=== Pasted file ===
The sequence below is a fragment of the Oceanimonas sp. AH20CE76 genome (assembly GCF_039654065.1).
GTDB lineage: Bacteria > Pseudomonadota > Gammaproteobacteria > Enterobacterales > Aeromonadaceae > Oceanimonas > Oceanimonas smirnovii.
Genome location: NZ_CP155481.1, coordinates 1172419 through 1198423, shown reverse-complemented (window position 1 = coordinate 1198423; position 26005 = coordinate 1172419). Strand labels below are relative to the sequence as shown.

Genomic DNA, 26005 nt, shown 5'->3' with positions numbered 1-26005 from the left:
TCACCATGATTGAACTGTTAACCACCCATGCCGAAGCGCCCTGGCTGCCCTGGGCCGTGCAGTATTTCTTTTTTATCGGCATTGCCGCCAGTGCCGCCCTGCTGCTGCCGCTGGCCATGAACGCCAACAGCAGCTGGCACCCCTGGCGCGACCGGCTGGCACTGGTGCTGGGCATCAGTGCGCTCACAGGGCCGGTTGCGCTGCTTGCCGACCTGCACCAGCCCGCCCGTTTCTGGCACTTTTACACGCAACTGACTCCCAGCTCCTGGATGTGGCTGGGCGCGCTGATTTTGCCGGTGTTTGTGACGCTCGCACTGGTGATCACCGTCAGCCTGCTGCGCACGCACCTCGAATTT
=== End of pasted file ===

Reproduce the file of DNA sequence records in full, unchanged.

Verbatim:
The sequence below is a fragment of the Oceanimonas sp. AH20CE76 genome (assembly GCF_039654065.1).
GTDB lineage: Bacteria > Pseudomonadota > Gammaproteobacteria > Enterobacterales > Aeromonadaceae > Oceanimonas > Oceanimonas smirnovii.
Genome location: NZ_CP155481.1, coordinates 1172419 through 1198423, shown reverse-complemented (window position 1 = coordinate 1198423; position 26005 = coordinate 1172419). Strand labels below are relative to the sequence as shown.

Genomic DNA, 26005 nt, shown 5'->3' with positions numbered 1-26005 from the left:
TCACCATGATTGAACTGTTAACCACCCATGCCGAAGCGCCCTGGCTGCCCTGGGCCGTGCAGTATTTCTTTTTTATCGGCATTGCCGCCAGTGCCGCCCTGCTGCTGCCGCTGGCCATGAACGCCAACAGCAGCTGGCACCCCTGGCGCGACCGGCTGGCACTGGTGCTGGGCATCAGTGCGCTCACAGGGCCGGTTGCGCTGCTTGCCGACCTGCACCAGCCCGCCCGTTTCTGGCACTTTTACACGCAACTGACTCCCAGCTCCTGGATGTGGCTGGGCGCGCTGATTTTGCCGGTGTTTGTGACGCTCGCACTGGTGATCACCGTCAGCCTGCTGCGCACGCACCTCGAATTT